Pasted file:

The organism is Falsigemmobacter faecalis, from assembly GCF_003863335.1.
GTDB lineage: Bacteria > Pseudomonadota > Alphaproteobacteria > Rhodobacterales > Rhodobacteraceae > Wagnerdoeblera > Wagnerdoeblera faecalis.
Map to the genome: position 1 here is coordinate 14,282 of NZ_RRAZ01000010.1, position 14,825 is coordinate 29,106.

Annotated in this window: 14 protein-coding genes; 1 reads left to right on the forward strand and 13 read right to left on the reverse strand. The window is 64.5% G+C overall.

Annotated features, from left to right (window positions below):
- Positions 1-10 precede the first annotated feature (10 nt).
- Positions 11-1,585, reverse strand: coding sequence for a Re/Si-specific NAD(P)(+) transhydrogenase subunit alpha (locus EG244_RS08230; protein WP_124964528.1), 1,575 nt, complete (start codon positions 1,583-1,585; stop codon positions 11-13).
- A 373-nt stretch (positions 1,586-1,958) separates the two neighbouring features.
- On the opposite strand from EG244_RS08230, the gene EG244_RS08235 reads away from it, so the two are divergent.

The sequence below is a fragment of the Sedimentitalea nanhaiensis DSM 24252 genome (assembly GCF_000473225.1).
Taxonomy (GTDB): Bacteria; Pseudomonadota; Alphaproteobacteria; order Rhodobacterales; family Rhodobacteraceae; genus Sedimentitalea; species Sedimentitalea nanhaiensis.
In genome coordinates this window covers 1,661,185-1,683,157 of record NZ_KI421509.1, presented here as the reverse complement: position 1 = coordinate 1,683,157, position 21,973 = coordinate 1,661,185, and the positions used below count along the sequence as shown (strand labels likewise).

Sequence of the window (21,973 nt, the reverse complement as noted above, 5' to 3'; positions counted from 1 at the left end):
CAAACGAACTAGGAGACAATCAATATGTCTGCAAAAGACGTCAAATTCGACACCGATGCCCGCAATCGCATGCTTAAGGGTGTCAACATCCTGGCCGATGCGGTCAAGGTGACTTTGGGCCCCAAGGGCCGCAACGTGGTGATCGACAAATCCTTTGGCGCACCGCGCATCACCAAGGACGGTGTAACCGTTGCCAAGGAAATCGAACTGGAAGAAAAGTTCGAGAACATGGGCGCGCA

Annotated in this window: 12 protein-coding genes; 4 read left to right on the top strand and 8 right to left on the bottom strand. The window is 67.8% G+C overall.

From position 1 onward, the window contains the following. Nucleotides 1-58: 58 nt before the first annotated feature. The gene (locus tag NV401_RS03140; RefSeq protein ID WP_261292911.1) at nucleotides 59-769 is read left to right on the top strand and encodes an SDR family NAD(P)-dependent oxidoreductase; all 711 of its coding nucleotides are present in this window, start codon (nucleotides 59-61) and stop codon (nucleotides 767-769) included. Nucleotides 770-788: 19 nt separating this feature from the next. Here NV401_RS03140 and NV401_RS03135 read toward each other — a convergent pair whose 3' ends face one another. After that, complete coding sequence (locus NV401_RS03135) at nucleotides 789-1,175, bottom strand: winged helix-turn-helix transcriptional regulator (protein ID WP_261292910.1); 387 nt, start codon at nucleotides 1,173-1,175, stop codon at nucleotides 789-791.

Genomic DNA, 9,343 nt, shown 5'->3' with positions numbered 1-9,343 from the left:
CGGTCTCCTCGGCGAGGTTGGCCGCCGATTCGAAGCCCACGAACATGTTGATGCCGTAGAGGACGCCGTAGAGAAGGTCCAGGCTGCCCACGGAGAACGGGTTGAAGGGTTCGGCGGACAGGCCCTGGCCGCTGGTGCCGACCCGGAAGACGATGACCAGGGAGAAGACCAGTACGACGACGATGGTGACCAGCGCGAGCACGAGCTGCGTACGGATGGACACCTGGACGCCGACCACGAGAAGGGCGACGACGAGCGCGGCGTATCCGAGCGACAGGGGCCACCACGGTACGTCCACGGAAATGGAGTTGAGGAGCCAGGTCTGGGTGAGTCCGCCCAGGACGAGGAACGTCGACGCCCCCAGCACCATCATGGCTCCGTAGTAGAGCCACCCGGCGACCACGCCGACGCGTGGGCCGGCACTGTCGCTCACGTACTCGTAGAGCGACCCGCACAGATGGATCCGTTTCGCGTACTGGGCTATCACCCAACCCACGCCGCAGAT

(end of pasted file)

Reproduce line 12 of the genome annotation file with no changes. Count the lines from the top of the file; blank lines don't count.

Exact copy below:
In genome coordinates this window covers 1,661,185-1,683,157 of record NZ_KI421509.1, presented here as the reverse complement: position 1 = coordinate 1,683,157, position 21,973 = coordinate 1,661,185, and the positions used below count along the sequence as shown (strand labels likewise).